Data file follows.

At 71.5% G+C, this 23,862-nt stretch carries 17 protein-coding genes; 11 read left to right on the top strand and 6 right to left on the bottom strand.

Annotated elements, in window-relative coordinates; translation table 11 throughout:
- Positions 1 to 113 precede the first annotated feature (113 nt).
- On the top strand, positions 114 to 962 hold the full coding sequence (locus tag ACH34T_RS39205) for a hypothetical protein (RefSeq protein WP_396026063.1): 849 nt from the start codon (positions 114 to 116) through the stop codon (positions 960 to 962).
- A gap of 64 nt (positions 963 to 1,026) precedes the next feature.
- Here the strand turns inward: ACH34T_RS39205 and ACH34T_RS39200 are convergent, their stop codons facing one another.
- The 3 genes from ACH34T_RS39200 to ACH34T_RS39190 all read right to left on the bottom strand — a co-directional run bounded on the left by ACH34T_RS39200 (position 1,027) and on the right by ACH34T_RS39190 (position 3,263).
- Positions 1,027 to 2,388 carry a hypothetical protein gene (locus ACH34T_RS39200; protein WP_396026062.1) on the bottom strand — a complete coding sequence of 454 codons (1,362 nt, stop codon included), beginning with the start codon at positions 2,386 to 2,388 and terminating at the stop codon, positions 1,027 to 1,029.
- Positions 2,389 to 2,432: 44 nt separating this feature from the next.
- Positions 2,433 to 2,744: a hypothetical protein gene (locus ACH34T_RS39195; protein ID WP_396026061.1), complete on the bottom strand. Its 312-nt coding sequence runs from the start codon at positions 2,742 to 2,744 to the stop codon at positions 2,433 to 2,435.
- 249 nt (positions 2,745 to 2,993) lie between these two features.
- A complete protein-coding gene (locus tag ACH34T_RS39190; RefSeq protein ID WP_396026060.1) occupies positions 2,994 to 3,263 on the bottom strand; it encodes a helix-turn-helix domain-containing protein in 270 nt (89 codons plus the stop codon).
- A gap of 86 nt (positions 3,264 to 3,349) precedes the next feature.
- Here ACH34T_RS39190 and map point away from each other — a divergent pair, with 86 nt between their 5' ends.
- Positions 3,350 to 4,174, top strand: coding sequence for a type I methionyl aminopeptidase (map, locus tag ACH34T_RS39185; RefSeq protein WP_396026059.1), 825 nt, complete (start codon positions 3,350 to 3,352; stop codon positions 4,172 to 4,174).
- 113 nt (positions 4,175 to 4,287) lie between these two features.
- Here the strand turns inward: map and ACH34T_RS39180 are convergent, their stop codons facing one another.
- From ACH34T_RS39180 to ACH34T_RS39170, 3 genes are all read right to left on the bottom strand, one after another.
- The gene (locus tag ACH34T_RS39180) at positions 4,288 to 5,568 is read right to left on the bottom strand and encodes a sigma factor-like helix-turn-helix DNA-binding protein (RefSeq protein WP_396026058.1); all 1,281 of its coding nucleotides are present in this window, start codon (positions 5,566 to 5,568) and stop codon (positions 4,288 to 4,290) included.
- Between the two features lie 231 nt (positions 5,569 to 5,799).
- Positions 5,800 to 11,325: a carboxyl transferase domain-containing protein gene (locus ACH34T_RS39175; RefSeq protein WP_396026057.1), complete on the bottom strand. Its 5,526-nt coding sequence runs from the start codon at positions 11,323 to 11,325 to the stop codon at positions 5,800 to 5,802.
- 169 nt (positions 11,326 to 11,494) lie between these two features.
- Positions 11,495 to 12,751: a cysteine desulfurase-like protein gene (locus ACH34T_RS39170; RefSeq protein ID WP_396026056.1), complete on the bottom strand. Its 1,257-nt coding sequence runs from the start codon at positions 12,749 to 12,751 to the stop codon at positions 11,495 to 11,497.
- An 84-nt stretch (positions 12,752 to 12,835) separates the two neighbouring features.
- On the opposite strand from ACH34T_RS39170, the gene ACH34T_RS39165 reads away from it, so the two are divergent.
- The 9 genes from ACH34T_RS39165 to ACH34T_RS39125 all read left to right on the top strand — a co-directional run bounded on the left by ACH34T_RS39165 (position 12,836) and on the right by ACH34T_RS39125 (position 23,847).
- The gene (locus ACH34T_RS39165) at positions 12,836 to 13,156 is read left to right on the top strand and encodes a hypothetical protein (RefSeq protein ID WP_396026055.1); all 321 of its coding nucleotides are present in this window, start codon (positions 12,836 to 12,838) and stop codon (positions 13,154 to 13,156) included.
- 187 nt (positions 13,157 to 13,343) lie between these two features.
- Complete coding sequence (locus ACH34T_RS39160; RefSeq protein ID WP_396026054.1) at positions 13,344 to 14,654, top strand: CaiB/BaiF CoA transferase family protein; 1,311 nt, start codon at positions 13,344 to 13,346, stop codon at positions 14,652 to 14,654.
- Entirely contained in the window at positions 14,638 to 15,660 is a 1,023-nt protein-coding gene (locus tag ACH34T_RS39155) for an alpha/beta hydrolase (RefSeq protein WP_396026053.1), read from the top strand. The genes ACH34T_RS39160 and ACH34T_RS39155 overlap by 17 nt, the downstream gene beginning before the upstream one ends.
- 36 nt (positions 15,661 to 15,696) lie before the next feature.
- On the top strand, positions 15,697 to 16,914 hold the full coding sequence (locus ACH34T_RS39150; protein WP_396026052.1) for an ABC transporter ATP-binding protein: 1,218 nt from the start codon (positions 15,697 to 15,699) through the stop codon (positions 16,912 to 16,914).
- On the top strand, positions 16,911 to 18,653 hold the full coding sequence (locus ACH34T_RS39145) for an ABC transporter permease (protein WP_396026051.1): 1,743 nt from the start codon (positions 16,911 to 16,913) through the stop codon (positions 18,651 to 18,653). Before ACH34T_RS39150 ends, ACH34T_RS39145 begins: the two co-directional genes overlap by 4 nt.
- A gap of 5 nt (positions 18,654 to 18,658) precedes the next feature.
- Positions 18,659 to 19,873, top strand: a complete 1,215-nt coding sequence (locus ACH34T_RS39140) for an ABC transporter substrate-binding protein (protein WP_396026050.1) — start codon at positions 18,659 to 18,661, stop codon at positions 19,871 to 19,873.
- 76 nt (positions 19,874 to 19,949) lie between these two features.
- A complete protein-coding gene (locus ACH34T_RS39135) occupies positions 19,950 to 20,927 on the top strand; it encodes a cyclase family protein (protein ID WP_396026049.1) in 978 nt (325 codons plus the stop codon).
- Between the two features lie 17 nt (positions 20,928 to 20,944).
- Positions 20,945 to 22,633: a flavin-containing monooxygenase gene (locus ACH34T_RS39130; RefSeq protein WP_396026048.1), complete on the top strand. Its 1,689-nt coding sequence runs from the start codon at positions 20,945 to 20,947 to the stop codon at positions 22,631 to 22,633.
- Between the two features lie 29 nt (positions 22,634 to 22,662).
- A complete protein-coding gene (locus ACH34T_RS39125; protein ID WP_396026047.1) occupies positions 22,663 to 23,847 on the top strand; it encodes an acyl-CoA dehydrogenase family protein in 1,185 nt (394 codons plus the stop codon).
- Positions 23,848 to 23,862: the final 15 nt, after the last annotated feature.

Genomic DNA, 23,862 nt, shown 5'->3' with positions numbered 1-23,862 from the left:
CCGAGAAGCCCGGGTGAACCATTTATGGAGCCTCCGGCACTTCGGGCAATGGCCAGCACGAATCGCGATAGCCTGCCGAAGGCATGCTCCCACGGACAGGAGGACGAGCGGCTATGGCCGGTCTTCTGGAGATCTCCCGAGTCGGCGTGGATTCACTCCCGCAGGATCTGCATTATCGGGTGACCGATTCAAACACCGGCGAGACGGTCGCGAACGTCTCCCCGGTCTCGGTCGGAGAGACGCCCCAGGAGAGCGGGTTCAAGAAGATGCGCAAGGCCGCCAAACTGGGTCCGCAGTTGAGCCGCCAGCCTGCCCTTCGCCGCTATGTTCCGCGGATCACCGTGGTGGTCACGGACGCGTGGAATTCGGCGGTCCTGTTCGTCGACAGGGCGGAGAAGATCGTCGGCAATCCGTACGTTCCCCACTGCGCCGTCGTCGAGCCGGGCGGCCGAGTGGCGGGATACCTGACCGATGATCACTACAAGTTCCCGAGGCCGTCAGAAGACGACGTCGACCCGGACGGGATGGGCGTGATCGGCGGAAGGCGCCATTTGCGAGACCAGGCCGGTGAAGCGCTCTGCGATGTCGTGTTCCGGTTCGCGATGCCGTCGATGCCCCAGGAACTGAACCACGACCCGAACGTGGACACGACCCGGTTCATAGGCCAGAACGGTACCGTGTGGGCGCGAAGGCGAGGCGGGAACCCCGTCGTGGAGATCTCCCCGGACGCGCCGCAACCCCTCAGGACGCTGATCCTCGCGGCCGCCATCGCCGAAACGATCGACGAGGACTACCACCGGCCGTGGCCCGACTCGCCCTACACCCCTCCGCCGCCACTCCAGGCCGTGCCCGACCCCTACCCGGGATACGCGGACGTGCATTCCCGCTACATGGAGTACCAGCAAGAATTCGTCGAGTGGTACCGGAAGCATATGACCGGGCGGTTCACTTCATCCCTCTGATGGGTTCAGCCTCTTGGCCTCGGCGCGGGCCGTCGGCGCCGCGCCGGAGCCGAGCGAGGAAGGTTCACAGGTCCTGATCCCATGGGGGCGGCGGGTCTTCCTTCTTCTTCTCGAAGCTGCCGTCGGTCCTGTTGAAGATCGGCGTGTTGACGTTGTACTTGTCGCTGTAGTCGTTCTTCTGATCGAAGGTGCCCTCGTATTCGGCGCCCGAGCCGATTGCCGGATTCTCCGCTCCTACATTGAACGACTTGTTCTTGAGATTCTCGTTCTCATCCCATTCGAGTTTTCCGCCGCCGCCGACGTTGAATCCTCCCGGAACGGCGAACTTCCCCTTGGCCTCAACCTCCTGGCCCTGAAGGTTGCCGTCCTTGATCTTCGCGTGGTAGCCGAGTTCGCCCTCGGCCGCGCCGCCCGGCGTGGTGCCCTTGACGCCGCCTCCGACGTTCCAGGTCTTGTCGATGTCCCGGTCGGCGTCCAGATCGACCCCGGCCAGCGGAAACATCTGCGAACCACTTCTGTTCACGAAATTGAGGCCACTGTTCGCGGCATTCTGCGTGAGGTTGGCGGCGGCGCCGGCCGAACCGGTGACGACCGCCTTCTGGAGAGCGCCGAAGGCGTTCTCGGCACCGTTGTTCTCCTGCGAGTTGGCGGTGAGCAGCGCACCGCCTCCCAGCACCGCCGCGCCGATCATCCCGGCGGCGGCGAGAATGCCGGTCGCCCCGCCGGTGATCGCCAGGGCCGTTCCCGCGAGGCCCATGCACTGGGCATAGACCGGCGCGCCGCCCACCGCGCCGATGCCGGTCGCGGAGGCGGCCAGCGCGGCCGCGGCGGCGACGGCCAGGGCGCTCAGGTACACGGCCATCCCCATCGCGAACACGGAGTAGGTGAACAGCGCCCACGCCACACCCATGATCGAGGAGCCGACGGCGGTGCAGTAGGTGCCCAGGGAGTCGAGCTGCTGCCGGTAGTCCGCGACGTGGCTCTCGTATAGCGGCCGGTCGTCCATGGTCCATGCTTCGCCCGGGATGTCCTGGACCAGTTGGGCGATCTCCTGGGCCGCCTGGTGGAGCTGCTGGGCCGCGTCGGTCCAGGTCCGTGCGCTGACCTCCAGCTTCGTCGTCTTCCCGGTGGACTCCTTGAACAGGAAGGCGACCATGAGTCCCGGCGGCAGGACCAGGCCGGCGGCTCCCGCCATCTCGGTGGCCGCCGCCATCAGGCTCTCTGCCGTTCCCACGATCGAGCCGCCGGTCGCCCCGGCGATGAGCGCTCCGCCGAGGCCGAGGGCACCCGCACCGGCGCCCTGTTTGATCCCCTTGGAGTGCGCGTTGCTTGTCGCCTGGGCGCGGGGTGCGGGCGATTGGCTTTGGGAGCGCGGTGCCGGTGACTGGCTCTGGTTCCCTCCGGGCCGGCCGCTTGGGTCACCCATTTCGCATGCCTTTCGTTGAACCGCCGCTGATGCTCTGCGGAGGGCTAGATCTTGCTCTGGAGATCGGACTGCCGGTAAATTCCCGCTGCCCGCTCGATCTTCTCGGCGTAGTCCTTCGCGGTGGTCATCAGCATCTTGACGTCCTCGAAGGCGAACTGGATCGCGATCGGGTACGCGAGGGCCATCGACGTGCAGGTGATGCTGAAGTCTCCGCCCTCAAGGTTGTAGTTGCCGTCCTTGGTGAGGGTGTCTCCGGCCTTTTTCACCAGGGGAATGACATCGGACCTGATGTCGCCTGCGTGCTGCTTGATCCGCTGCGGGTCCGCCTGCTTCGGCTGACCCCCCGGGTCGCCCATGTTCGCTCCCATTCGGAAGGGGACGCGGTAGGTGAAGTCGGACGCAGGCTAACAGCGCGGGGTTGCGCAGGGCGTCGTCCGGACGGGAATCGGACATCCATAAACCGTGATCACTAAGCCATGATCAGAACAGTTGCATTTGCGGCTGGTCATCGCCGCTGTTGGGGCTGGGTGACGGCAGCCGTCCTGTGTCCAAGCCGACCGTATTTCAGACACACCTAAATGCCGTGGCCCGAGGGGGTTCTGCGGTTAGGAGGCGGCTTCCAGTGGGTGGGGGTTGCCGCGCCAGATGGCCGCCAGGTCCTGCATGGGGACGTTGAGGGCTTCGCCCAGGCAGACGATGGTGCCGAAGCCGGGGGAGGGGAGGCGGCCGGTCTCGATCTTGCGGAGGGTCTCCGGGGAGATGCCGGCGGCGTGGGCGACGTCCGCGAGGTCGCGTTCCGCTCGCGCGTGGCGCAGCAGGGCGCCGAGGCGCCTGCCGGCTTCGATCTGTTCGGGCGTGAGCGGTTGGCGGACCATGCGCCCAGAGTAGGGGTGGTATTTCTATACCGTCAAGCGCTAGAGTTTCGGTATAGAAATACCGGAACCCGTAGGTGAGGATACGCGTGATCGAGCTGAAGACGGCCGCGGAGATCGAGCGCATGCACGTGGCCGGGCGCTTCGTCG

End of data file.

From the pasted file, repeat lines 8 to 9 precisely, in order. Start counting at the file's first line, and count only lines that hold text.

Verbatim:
- Positions 1,027 to 2,388 carry a hypothetical protein gene (locus ACH34T_RS39200; protein WP_396026062.1) on the bottom strand — a complete coding sequence of 454 codons (1,362 nt, stop codon included), beginning with the start codon at positions 2,386 to 2,388 and terminating at the stop codon, positions 1,027 to 1,029.
- Positions 2,389 to 2,432: 44 nt separating this feature from the next.